DMSES contains 19 questions to measure the patient’s ability to manage their disease. Each person determines his/her capabilities on each question by drawing a circle around one of the numbers between 0 (completely unable) to 10 (completely able) and each answer was then rated from zero to 10. The Reliability and validity of this study in our country has been approved by Haghayegh and Noorozi [15, 16]. Measures of the current study by two Turkmen researchers translated to Turkmen language from Persian. After that, the measures were back translated independently by three bilingual Turkmen literacy specialists to Persian. After some adjustment on the questionnaires, the 12 subjects with type 2 diabetes referring to the diabetes clinic (non-participants) were given the questionnaire and completed it two times within two weeks. Cronbach’s Alpha was used to evaluate the reliability of both questionnaires and both questionnaires were confirmed with the correlation coefficient of α = 0.996 and α = 0.978 for Sherer general self-efficacy questionnaire and diabetes management self-efficacy, respectively.

After approval of the university’s deputy of Research and Technology and the authorization of Aq Qala diabetes clinic located in the Ale Jalil hospital, the questionnaires were completed by two native nursing MSc and BSc graduate. In this regard, first, the objectives of the study were presented to the patients and after obtaining oral and written consents, they were asked to participate in the study. The questionnaire was completed in the presence of the questioner and then 2 ml of venous blood samples from each patient was prepared and sent to the Aq Qala health center laboratory for HbA1c analysis.

Statistical analysis

The obtained data were analyzed using SPSS version 18 for central indices (mean) and dispersion (standard deviation). Pearson correlation test was used to determine the relationship between GSE and DMSE. Also, the linear regression model was used to assess the association of GSE and DMSE with HbA1c levels. The backward method was used for regression analysis. To determine the relationship between GSE and DMSE with gender variable, independent t-test was used and Spearman correlation coefficient rank test was applied to examine the relationship between GSE and DMSE with variables of age and duration of the disease.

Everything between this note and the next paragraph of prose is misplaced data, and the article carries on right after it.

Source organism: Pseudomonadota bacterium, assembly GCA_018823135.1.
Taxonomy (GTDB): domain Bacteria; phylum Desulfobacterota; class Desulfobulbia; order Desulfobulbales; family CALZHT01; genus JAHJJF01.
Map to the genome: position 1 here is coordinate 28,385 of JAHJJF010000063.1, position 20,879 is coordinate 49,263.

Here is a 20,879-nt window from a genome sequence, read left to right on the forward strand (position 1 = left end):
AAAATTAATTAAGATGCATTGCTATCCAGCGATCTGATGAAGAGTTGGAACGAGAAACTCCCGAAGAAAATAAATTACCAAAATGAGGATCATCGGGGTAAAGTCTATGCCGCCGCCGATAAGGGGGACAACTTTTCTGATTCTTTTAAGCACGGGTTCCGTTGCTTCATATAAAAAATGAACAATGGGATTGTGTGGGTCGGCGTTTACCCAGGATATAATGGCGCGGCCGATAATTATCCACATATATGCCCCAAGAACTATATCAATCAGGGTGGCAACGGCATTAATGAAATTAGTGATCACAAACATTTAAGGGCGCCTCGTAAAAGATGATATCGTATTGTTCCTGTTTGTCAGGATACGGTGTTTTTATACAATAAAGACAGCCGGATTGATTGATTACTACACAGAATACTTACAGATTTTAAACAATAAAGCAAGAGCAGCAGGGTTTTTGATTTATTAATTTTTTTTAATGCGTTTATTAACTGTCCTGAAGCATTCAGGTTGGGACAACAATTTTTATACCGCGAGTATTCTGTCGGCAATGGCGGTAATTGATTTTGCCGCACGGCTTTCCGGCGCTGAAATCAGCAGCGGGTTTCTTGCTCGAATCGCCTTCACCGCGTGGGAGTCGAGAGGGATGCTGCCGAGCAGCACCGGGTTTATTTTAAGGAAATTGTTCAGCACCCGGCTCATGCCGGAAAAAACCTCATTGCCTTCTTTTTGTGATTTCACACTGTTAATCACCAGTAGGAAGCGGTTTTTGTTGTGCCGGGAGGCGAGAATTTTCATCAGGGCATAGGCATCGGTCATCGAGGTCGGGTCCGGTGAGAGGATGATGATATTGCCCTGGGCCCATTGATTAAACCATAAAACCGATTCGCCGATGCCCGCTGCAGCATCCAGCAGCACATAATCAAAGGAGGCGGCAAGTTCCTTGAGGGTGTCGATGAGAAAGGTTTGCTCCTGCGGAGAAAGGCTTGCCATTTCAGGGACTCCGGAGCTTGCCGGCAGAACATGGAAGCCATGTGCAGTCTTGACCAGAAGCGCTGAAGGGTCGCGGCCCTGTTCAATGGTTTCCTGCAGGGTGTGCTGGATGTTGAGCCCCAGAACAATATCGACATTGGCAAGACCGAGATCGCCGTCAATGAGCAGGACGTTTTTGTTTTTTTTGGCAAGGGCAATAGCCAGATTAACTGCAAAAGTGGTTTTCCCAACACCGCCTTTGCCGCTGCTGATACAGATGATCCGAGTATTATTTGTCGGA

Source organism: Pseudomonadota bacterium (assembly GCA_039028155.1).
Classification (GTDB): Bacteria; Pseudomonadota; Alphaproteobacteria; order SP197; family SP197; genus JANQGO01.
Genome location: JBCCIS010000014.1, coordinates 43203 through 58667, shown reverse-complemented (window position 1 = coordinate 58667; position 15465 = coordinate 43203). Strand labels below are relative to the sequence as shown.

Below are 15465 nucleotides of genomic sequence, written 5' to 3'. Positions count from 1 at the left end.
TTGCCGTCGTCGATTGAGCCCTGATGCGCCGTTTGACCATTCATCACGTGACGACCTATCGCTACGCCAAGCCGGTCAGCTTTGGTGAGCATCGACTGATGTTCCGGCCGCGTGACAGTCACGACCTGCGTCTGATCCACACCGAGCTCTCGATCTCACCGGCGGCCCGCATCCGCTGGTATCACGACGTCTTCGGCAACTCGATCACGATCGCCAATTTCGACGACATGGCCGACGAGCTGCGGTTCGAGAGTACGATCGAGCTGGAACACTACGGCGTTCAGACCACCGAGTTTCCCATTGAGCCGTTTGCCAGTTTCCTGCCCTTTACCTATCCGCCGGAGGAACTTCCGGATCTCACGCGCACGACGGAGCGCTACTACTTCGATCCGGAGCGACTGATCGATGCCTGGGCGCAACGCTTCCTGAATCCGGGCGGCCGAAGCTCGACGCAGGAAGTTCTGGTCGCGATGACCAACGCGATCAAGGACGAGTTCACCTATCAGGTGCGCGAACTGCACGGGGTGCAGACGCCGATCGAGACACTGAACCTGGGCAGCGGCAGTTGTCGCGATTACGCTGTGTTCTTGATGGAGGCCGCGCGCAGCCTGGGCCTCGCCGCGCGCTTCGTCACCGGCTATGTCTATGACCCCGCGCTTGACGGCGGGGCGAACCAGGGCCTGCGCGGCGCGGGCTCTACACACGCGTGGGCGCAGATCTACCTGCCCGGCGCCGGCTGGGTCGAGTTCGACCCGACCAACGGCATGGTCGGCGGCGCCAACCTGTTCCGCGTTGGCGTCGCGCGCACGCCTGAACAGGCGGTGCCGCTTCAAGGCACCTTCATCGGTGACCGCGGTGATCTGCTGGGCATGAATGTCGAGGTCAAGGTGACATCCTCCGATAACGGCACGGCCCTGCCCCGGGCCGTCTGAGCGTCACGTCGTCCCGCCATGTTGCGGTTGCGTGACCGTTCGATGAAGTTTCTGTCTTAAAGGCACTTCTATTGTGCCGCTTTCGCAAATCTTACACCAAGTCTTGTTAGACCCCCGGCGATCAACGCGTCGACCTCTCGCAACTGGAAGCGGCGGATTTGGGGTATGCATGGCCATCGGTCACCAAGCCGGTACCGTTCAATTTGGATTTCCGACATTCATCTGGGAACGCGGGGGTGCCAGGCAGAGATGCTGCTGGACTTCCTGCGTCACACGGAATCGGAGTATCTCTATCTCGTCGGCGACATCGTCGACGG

One way variance analysis was applied to evaluate the association between GSE and DMSE with variables of occupation and level of education. Mann-Whitney was applied In order to examine the relationship between GSE and DMSE with A1C levels. Shapiro-Wilk test was applied for checking whether a continuous variable is normally distributed. A1c levels divided into groups; Good control 7.5% and below and poor level which was more than 7.5%. P-value of less than 0.05 was considered as statistical significance in all tests.

Results

Among all the study cases, 195 patients (77.7%) were male and 249 (99.2%) were married. The subjects were aged 25–85 with mean (SD) of 56.17 ± 10.45 years. Duration of diabetes was 8.66 ± 6.68 years and the mean of HbA1C in subjects was found as 8.35 ± 2.02%. Also, 168 patients were (66.9%) uneducated, 112 patients (44.6%) had rural insurance, 129 (51.4%) had retinopathy and 185 subjects (73.7%) were taking medication for the diabetes control (Table 1).
Table 1

Demographic profile of the participants

Variables

 

Number of individuals

Percentage

Education Level

Uneducated

168

66.9

Primary school

51

20.3

Guidance school

6

2.4

High School

20

8

Bachelor Degree

6

2.4

Type of Insurance

Rural

112

44.6

Treatment services

75

29.9

Social Security

48

19.1

Armed Forces

13

5.2

Others

3

1.2

Complications

Retinopathy

129

51.4

Neuropathy

47

18.8

Nephropathy

3

1.2

Combination of Complications

4

1.6

No complication

68

27.1

Type of Medication

Pill

185

73.7

Insulin

33

13.1

Insulin and Pill

15

6

None

18

7.2

HbA1c level

Good

82

32.8

Poor

169

67.2

The mean and Standard deviation of GSE and DMSE in the subjects were 2.64 ± 1.08 (of 5) and 5.49 ± 1.99 (of 10), respectively. Mann-Whitney test results showed that although the mean and standard deviation of GSE and DMSE in the group with good HbA1C level was more than the group with poor HbA1C control level, these differences were not statistically significant (Table 2).